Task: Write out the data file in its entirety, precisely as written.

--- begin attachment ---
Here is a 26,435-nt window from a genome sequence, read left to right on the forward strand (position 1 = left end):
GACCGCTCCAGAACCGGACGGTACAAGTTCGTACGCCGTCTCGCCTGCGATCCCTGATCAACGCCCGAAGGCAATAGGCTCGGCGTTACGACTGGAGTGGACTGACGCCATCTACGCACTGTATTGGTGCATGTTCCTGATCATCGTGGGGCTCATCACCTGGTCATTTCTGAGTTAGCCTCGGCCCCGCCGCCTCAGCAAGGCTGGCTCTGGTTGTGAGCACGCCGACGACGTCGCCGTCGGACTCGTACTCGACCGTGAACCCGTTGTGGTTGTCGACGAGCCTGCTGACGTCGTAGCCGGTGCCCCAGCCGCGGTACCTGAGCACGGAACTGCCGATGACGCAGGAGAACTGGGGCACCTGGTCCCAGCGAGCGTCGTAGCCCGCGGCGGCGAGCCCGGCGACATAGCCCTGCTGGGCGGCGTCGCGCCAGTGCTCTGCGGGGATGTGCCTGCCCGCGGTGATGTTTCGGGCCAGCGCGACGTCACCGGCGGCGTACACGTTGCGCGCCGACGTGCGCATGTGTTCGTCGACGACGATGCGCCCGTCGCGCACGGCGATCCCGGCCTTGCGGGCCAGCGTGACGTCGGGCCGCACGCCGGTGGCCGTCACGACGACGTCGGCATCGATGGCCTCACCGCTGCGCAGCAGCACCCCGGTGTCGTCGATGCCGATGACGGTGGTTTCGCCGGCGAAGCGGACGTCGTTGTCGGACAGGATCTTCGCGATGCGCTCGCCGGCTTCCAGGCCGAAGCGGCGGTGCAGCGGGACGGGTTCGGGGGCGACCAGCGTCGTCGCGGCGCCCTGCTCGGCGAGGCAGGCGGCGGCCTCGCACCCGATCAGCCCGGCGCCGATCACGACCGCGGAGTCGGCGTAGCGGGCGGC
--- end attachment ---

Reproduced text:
Here is a 26,435-nt window from a genome sequence, read left to right on the forward strand (position 1 = left end):
GACCGCTCCAGAACCGGACGGTACAAGTTCGTACGCCGTCTCGCCTGCGATCCCTGATCAACGCCCGAAGGCAATAGGCTCGGCGTTACGACTGGAGTGGACTGACGCCATCTACGCACTGTATTGGTGCATGTTCCTGATCATCGTGGGGCTCATCACCTGGTCATTTCTGAGTTAGCCTCGGCCCCGCCGCCTCAGCAAGGCTGGCTCTGGTTGTGAGCACGCCGACGACGTCGCCGTCGGACTCGTACTCGACCGTGAACCCGTTGTGGTTGTCGACGAGCCTGCTGACGTCGTAGCCGGTGCCCCAGCCGCGGTACCTGAGCACGGAACTGCCGATGACGCAGGAGAACTGGGGCACCTGGTCCCAGCGAGCGTCGTAGCCCGCGGCGGCGAGCCCGGCGACATAGCCCTGCTGGGCGGCGTCGCGCCAGTGCTCTGCGGGGATGTGCCTGCCCGCGGTGATGTTTCGGGCCAGCGCGACGTCACCGGCGGCGTACACGTTGCGCGCCGACGTGCGCATGTGTTCGTCGACGACGATGCGCCCGTCGCGCACGGCGATCCCGGCCTTGCGGGCCAGCGTGACGTCGGGCCGCACGCCGGTGGCCGTCACGACGACGTCGGCATCGATGGCCTCACCGCTGCGCAGCAGCACCCCGGTGTCGTCGATGCCGATGACGGTGGTTTCGCCGGCGAAGCGGACGTCGTTGTCGGACAGGATCTTCGCGATGCGCTCGCCGGCTTCCAGGCCGAAGCGGCGGTGCAGCGGGACGGGTTCGGGGGCGACCAGCGTCGTCGCGGCGCCCTGCTCGGCGAGGCAGGCGGCGGCCTCGCACCCGATCAGCCCGGCGCCGATCACGACCGCGGAGTCGGCGTAGCGGGCGGC